Soldier bishop

Daily Reading for November 11 • Martin, Bishop of Tours, 397

An ex-soldier like the Egyptian pioneer Pachomius, Martin abandoned his military career in Gaul (France) to live a life apart from the world. Around him, probably in the year 361, there gathered the West’s first known monastic community at what seems to have been an ancient local cultic site in a marshy valley, now called Ligugé. . . . Archaeological traces still remain of Martin’s first community buildings at Ligugé, treasured by the monks who, after many vicissitudes, have returned to this place so resonant in the story of the religious life. Not long afterwards, in 372, Martin was one of the first ascetics anywhere in the Church to be chosen as a bishop, in the Gaulish city far north of Poitiers called Civitas Turonum (now Tours). While bishop, he still lived as a monk, and his second monastic foundation near Tours was destined to fare rather better than Ligugé in its later monastic history: as Marmoutier, it remained one of the most famous and ancient abbeys in France until its near-total destruction in the French Revolution.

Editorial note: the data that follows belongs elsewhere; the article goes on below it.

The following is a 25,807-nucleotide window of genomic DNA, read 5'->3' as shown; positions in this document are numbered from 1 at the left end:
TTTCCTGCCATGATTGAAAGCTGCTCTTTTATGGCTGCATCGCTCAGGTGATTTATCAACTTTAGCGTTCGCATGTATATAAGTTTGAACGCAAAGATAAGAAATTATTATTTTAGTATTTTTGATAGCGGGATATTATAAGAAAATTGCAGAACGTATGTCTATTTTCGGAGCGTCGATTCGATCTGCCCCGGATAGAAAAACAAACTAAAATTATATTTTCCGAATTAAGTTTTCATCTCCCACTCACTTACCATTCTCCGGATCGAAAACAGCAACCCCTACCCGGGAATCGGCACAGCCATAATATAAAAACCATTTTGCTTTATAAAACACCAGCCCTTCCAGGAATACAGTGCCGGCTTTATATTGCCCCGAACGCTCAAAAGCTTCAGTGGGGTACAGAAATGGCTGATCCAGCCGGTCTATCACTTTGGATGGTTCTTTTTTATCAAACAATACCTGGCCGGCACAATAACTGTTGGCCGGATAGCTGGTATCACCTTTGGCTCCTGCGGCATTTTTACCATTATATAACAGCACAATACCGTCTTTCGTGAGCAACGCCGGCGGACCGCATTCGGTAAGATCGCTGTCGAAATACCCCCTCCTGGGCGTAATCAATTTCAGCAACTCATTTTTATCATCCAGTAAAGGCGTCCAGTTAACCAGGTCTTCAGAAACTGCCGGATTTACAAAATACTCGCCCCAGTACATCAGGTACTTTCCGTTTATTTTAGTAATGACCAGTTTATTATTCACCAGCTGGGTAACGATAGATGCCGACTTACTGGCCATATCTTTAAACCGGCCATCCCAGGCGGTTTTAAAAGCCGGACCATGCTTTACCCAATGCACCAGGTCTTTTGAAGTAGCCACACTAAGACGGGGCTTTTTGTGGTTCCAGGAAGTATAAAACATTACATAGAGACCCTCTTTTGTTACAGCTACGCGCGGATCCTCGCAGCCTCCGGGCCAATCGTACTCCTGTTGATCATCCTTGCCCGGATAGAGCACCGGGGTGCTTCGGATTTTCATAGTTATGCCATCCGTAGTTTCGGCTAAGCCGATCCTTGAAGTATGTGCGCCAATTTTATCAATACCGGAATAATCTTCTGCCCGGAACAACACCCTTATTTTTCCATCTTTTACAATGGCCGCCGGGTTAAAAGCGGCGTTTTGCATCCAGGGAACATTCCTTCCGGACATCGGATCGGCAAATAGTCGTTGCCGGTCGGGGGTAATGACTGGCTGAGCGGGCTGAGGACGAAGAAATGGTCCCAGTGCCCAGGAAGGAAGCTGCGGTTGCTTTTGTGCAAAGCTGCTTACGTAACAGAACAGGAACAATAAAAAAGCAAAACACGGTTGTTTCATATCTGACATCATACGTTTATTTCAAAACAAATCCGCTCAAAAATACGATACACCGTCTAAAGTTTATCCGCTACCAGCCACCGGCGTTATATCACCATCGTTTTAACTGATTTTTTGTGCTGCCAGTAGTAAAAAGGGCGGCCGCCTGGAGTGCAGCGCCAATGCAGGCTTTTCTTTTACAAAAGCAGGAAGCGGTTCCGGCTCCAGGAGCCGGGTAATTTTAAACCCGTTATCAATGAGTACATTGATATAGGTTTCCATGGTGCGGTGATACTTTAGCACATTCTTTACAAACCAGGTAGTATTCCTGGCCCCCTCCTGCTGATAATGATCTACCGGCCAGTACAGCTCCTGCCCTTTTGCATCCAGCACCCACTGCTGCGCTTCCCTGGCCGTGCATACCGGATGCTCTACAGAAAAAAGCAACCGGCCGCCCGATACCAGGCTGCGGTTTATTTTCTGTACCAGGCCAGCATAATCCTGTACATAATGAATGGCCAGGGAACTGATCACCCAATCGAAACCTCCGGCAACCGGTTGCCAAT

In his public career, Martin retained enough of his soldierliness to emerge as a notably aggressive campaigner for the elimination of the traditional religion still strong in rural areas of western Europe such as his. His ministry, played out against formidable opposition, was clearly dramatic. . . . Bishop Martin’s work excited those who sought to preach their faith in similar areas where city life was either decaying or had never existed, and it can be no coincidence that now a number of individuals began taking missionary initiatives beyond Gaul and even beyond the empire. . . . North of the furthest imperial frontiers in Britain, an ascetic called Ninian established amission around 400 in what is now south-west Scotland, reputedly building a church in stone, such a rare sight in the area that it was called the “White House,” Candida Casa. Ninian or one of his early successors dedicated this church in honour of Martin the Gaulish bishop, who had only very recently died.

From Christianity: The First Three Thousand Years by Diarmaid MacCulloch (New York: Viking, 2009).

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